Proposition 25: Changes Legislative Vote Requirement to Pass Budget
- Pros & Cons -
Changes Legislative Vote Requirement to Pass Budget
The state Constitution requires that by January 10th the Governor must submit a budget for the following fiscal year to the state Legislature. The Legislature must then pass a budget bill by June 15th, with at least two-thirds approval in both houses of the Legislature. If the Governor vetoes a budget bill, the Legislature may override the Governor’s veto or pass a revised budget bill which the Governor is willing to sign. There is no mandatory date by which an approved budget must be in effect.
Over the last 30 years, the Legislature has passed a budget bill by the June 15th deadline only five times. During that same period, a final budget—passed by the Legislature and approved by the Governor—was in place on July 1st of the applicable fiscal year on only ten occasions. When a fiscal year begins without a state budget in place, some state expenses are not paid as scheduled.
The salaries of the Governor and members of the state Legislature are delayed starting July 1st if a budget bill has not been passed. Once it is passed, they receive the full amount of the previously deferred salaries.
Proposition 25 would amend the state Constitution to provide that budget bills could be passed with a simple majority vote in each house of the Legislature, rather than the current two-thirds requirement. The measure states that any tax Increase would continue to require a two-thirds vote.
If the budget bill is not passed by June 15th, members of the Legislature would not receive their salary, travel expenses, or living expenses from June 15th until the day the budget bill is passed. These amounts would be permanently forfeited.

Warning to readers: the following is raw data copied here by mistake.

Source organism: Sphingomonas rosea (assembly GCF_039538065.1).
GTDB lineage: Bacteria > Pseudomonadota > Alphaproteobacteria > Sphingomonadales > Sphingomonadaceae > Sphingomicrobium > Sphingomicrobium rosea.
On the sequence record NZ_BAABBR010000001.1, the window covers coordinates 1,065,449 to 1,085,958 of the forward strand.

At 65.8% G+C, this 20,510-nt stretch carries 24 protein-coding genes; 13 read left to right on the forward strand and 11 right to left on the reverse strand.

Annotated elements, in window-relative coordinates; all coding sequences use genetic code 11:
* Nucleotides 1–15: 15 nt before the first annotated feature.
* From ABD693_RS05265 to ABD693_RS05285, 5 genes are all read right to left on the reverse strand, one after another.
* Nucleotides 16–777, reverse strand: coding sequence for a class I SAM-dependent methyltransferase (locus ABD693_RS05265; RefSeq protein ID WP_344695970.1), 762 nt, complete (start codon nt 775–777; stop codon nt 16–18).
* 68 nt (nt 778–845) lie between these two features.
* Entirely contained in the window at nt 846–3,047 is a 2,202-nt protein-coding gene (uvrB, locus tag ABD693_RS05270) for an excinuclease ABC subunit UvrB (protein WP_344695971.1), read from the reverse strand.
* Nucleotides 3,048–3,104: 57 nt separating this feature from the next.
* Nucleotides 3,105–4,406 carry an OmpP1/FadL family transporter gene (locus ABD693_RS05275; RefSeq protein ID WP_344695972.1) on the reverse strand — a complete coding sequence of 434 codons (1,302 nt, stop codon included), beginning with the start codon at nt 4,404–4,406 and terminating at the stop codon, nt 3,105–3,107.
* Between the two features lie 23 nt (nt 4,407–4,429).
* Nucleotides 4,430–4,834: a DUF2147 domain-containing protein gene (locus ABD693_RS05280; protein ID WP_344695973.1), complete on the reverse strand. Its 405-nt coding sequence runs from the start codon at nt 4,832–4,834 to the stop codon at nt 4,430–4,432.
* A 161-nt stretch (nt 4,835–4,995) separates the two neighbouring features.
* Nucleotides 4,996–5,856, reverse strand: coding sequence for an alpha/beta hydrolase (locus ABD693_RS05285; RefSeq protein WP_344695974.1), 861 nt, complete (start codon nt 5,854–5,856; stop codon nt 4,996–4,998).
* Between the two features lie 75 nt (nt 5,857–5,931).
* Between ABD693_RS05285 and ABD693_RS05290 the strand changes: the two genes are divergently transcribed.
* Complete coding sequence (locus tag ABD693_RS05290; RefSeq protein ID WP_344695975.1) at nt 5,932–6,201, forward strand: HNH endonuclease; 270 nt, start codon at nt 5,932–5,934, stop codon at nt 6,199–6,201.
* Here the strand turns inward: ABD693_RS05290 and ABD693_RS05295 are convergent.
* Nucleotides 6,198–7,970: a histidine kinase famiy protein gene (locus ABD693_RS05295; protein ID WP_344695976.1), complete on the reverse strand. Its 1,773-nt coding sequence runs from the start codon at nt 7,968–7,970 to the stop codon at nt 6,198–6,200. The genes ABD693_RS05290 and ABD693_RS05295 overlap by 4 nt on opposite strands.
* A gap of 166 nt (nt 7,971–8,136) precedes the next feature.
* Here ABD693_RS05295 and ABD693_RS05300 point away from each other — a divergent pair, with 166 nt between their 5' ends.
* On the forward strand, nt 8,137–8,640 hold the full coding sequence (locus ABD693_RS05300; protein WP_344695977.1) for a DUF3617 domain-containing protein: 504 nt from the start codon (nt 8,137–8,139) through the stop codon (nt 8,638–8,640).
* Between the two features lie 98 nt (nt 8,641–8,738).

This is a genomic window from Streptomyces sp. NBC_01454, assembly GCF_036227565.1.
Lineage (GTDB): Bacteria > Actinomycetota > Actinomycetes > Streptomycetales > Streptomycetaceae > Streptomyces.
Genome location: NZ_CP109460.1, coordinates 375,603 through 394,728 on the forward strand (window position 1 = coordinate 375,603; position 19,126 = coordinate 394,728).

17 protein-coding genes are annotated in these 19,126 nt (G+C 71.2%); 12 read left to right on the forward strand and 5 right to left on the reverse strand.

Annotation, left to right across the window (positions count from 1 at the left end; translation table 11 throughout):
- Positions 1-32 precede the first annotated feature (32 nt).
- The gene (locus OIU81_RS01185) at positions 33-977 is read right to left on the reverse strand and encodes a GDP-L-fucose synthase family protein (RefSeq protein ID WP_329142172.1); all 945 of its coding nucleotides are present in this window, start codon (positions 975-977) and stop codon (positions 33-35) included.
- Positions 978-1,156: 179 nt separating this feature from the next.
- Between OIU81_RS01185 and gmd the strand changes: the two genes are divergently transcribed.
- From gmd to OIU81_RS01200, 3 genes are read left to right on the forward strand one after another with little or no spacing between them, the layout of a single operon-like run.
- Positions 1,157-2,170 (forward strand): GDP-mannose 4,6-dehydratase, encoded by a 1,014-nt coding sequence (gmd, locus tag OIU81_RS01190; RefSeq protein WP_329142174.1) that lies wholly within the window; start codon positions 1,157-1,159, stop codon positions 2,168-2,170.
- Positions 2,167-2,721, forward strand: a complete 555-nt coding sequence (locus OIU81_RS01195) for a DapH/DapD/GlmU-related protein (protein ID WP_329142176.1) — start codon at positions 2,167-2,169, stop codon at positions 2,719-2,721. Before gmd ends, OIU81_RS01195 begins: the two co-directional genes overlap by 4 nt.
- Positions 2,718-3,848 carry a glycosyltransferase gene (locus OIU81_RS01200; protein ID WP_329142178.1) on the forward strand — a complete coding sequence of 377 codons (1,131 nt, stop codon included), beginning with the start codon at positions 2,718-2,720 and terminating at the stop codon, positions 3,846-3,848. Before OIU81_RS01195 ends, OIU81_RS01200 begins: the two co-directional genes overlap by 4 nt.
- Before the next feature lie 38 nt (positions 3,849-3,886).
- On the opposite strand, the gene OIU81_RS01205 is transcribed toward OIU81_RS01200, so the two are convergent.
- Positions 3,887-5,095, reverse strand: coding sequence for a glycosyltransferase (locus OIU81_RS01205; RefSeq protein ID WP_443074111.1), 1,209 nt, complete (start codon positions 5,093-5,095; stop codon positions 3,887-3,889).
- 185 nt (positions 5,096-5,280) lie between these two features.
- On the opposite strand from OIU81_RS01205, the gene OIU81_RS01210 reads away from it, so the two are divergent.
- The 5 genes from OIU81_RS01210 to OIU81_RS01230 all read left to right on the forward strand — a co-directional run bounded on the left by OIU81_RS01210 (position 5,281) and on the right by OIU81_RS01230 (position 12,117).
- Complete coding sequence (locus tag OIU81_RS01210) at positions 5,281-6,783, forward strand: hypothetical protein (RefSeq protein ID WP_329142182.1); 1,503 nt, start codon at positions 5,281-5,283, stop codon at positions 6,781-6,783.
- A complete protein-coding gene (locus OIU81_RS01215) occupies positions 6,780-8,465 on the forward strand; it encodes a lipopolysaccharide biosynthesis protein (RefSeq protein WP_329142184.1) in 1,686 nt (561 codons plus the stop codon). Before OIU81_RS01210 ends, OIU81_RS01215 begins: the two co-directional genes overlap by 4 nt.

The fiscal impact of the proposition is unknown because it would depend on the composition and actions of future state Legislatures. There would be minor savings in state costs related to forfeited compensation of legislators in years when the budget bill is passed after June 15th.
- Prop 25 will break the budget gridlock by allowing a simple majority to approve the budget, as is done in 47 states.
- Prop 25 will help avoid late budgets that can harm individuals, businesses, and local governments.
- Prop 25 will continue to require a two-thirds vote in order to increase taxes.
- The current budget process is undemocratic; it allows a minority to hold up the budget.
- Prop 25 will allow politicians to raise taxes by only a majority vote rather than a two-thirds vote.
- Voters would not be able to use the referendum to reject hidden taxes passed as part of the budget.
- Prop 25 will allow politicians to increase their expense accounts by only a majority vote.
- The two-thirds vote requirement prevents the majority from passing unrealistic budgets.